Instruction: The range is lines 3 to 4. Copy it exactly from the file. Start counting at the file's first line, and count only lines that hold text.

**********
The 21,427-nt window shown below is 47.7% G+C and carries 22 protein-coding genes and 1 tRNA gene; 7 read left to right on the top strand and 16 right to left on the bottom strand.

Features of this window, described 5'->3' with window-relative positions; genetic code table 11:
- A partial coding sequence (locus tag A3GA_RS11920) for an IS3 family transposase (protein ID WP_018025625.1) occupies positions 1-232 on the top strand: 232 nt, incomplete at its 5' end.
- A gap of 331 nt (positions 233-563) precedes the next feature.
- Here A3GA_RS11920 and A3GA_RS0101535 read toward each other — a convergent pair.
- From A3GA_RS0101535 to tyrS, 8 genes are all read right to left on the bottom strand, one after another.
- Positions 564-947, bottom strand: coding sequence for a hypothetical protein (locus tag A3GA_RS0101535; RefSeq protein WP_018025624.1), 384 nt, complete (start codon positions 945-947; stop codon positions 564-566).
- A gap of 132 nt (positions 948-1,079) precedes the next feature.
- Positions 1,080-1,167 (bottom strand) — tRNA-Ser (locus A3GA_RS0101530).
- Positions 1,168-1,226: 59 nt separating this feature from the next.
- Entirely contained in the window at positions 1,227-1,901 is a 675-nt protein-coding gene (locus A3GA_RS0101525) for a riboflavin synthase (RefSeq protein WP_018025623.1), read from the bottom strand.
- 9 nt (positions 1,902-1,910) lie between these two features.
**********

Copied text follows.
- A partial coding sequence (locus tag A3GA_RS11920) for an IS3 family transposase (protein ID WP_018025625.1) occupies positions 1-232 on the top strand: 232 nt, incomplete at its 5' end.
- A gap of 331 nt (positions 233-563) precedes the next feature.